Grant Morrison's "Finale" to his phenomenal Batman Inc. storyline, however, takes the cake here. Imbued with ingenuity, humor, guile, subtlety, suspicion, intrigue, action, and story cue after story cue that reminds you what it's like to be a fan of comics, this issue battled with the best of them and came out on top. From Morrison's rendition of Stephanie Brown (which felt exactly like the persona Bryan Q. Miller gave her) to the wonders of a School for Gifted Evil Doers in England to the bowels of Leviathan's Base of Craziness to that final page that sends a tingle down your spine and your brain mouthing, "Holy Shit, Batman...Why didn't I see that coming?"
BEST NEW SERIES
This was an exceptionally difficult category. With all of the DC new number ones, the sheer number of books to choose from were insane. But still, there were a few from the other companies that couldn't be ignored either. From Skybound, Witch Doctor came out of nowhere to fill a void that I didn't even knew existed. Part Dr. House and part The Exorcist, Witch Doctor finds that niche spot of humor and cleverness that packs a wallop of a punch. The same can be said for Image's The Strange Talent of Luther Strode. It's Kick Ass with a brain, a book that's smart and unique and pops. DC did outdo themselves though with the eerie and creepy and skin crawling book with a heart, Animal Man, and Grant Morrison's ever moving, always entertaining recreation of the Man of Steel in Action Comics.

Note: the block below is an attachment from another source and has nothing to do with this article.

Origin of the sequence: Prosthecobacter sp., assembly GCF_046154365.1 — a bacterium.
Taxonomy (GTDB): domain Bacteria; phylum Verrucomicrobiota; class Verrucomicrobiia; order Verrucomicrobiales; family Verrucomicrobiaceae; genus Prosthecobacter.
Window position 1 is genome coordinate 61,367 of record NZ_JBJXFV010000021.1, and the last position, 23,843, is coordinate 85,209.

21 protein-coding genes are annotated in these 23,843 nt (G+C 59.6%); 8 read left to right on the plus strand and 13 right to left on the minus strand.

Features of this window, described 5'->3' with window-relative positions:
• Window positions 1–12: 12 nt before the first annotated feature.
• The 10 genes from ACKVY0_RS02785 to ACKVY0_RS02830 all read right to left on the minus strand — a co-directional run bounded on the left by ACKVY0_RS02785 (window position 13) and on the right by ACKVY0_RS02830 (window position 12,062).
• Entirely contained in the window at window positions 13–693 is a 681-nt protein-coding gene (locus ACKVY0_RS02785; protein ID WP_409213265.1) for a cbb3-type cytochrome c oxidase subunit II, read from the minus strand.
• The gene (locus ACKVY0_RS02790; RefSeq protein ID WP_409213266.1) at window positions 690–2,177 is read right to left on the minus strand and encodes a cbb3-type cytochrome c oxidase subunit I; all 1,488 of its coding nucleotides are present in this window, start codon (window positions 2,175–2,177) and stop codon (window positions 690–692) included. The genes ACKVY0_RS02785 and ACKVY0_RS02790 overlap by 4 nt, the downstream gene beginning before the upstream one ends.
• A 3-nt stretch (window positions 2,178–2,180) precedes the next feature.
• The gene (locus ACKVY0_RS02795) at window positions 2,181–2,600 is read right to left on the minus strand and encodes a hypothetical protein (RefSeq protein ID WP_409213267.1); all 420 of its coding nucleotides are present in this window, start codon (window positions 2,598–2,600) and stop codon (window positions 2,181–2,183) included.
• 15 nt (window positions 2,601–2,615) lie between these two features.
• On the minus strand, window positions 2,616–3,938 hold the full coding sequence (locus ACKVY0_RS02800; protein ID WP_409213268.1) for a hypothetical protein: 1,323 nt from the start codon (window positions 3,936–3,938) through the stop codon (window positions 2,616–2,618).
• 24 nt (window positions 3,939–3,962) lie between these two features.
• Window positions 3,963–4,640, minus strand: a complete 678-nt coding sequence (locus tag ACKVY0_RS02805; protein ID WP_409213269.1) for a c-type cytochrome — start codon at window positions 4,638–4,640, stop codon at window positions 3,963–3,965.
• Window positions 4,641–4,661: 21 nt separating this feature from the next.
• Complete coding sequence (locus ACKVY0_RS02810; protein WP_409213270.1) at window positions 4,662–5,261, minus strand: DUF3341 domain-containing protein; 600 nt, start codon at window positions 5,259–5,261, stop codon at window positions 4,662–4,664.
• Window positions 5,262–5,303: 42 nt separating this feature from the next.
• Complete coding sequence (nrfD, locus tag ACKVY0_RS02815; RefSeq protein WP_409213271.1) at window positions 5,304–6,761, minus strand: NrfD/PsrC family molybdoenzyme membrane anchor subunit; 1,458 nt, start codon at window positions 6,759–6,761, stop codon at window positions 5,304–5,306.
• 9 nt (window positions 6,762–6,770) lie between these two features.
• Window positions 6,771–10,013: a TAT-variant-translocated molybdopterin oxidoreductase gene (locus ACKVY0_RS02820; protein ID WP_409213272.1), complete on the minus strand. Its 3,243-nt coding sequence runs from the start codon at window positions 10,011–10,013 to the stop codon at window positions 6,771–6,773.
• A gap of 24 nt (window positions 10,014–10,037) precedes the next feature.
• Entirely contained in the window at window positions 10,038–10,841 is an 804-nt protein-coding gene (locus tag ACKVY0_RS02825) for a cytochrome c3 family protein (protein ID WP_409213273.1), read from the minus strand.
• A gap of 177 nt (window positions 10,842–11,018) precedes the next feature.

Few books start strong and continue to keep up the pace, if not exceed that pace and rush headlong into the lands of awesome, like Mark Waid's Daredevil. It's fast, furious, funny, and puts the A back in Adventure. People can say that this isn't a new number one, but that little number one on the cover and the new, more swashbuckly and exciting, direction that Waid has taken the character says otherwise. That and the fact that Waid has teamed up with some of the best artists in the business, Paolo Rivera and Marcos Martin, who's clean lined playgrounds of imagination make this a book that you can not miss.
BEST CONTINUING SERIES:
This is a category that always takes awhile to compile. There are many books that I regularly look forward to and find that each issue fills that specific criteria of being both excellently written and highly entertaining. Rick Remender's Uncanny X-Force is perhaps the best X-Book on the market, a mixture of insanity and classic X-Men-isms that continually finds a way to surprise you. Cullen Bunn and Brian Hurtt's The Sixth Gun is another contender in that regard. A Supernatural Western who's story continues to evolve and become something greater and greater with every issue that hits the stands, it is a book to be reckoned with. J.H. Williams' Batwoman and Joe Hill and Gabriel Rodriguez's Locke & Key are a few others. These are books that entice with horror and beauty. Batwoman smashes the boundaries of elegant art while Locke & Key wrenches your heart out and sends goosebumps down your spine.
Vampires, Vampires...They're everywhere nowadays, but none of them but the ones found in American Vampire are written by Scott Snyder. To say that he's talented is a huge understatement. Time and time again, whether it's having to do with World War II or Hollywood in the 1920's to a romance between a regular joe and a killer beast, he makes it work. He hooks you in with great characters like Skinner Sweet and Pearl Jones and then let's the chips fall where they may as a new world is created. With a collaborator in the forms of Rafael Albuquerque and Sean Murphy, American Vampire continues to blaze a trail of death and destruction and delight every single month.